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Mol Psychiatry. 2018 Nov 30. doi: 10.1038/s41380-018-0308-x. [Epub ahead of print]

Ankyrin-G regulates forebrain connectivity and network synchronization via interaction with GABARAP.

Author information

1
Department of Pharmacology, University of Michigan Medical School, Ann Arbor, MI, 48109, USA.
2
Neuroscience Graduate Program, University of Michigan, Ann Arbor, MI, 48109, USA.
3
Division of Life Sciences, State Key Laboratory of Molecular Neuroscience, Hong Kong, University of Science and Technology, Clear Water Bay, Kowloon, Hong Kong, China.
4
Department of Cell Biology, Duke University Medical Center, Durham, NC, 27710, USA.
5
Departments of Biochemistry, Neurobiology, and Howard Hughes Medical Institute, Duke University Medical Center, Durham, NC, 27710, USA.
6
Department of Psychiatry, University of Michigan, Ann Arbor, MI, 48109, USA.
7
Department of Neurology, University of Michigan, Ann Arbor, MI, 48109, USA.
8
Department of Molecular and Integrative Physiology, University of Michigan, Ann Arbor, MI, 48109, USA.
9
Hefei National Laboratory for Physical Sciences at the Microscale, School of Life Sciences, University of Science and Technology of China, Hefei, China.
10
Department of Pharmacology, University of Michigan Medical School, Ann Arbor, MI, 48109, USA. pjenkins@umich.edu.
11
Department of Psychiatry, University of Michigan, Ann Arbor, MI, 48109, USA. pjenkins@umich.edu.

Abstract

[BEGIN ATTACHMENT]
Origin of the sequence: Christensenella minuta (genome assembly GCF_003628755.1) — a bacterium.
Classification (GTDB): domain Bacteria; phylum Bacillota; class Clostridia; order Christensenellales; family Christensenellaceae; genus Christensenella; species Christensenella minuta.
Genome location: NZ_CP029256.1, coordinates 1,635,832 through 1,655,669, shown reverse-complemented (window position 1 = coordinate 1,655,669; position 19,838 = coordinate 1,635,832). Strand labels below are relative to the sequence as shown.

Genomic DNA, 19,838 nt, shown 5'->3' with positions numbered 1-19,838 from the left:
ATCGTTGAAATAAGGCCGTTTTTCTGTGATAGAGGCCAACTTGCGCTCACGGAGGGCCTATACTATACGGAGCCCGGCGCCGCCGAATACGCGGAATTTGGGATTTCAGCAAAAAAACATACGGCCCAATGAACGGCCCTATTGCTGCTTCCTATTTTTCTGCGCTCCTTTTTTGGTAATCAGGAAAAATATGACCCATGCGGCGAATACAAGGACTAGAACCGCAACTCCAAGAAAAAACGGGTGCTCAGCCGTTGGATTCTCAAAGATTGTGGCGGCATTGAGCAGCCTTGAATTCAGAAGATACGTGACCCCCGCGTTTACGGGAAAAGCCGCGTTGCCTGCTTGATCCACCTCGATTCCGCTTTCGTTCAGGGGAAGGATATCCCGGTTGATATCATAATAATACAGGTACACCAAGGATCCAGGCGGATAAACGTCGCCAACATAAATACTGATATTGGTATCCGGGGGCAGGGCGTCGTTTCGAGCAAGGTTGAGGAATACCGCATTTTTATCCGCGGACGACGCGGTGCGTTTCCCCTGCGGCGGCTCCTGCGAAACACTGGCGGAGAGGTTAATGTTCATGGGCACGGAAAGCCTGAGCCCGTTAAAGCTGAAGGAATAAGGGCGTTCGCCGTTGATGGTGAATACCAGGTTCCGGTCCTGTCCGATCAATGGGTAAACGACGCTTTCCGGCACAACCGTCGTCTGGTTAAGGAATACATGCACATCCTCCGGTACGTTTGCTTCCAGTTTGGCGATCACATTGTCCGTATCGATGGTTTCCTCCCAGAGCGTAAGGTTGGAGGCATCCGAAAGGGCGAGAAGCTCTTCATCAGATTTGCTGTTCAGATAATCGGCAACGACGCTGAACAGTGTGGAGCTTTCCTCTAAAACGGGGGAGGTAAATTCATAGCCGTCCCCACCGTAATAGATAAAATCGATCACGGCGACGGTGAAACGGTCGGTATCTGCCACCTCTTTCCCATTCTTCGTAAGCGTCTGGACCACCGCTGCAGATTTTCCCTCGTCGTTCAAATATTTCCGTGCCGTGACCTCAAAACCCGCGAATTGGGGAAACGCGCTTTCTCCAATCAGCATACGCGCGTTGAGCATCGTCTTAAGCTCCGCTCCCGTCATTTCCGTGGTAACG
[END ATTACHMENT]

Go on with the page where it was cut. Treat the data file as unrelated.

GABAergic circuits are critical for the synchronization and higher order function of brain networks. Defects in this circuitry are linked to neuropsychiatric diseases, including bipolar disorder, schizophrenia, and autism. Work in cultured neurons has shown that ankyrin-G plays a key role in the regulation of GABAergic synapses on the axon initial segment and somatodendritic domain of pyramidal neurons, where it interacts directly with the GABAA receptor-associated protein (GABARAP) to stabilize cell surface GABAA receptors. Here, we generated a knock-in mouse model expressing a mutation that abolishes the ankyrin-G/GABARAP interaction (Ank3 W1989R) to understand how ankyrin-G and GABARAP regulate GABAergic circuitry in vivo. We found that Ank3 W1989R mice exhibit a striking reduction in forebrain GABAergic synapses resulting in pyramidal cell hyperexcitability and disruptions in network synchronization. In addition, we identified changes in pyramidal cell dendritic spines and axon initial segments consistent with compensation for hyperexcitability. Finally, we identified the ANK3 W1989R variant in a family with bipolar disorder, suggesting a potential role of this variant in disease. Our results highlight the importance of ankyrin-G in regulating forebrain circuitry and provide novel insights into how ANK3 loss-of-function variants may contribute to human disease.

PMID:
30504823
DOI:
10.1038/s41380-018-0308-x

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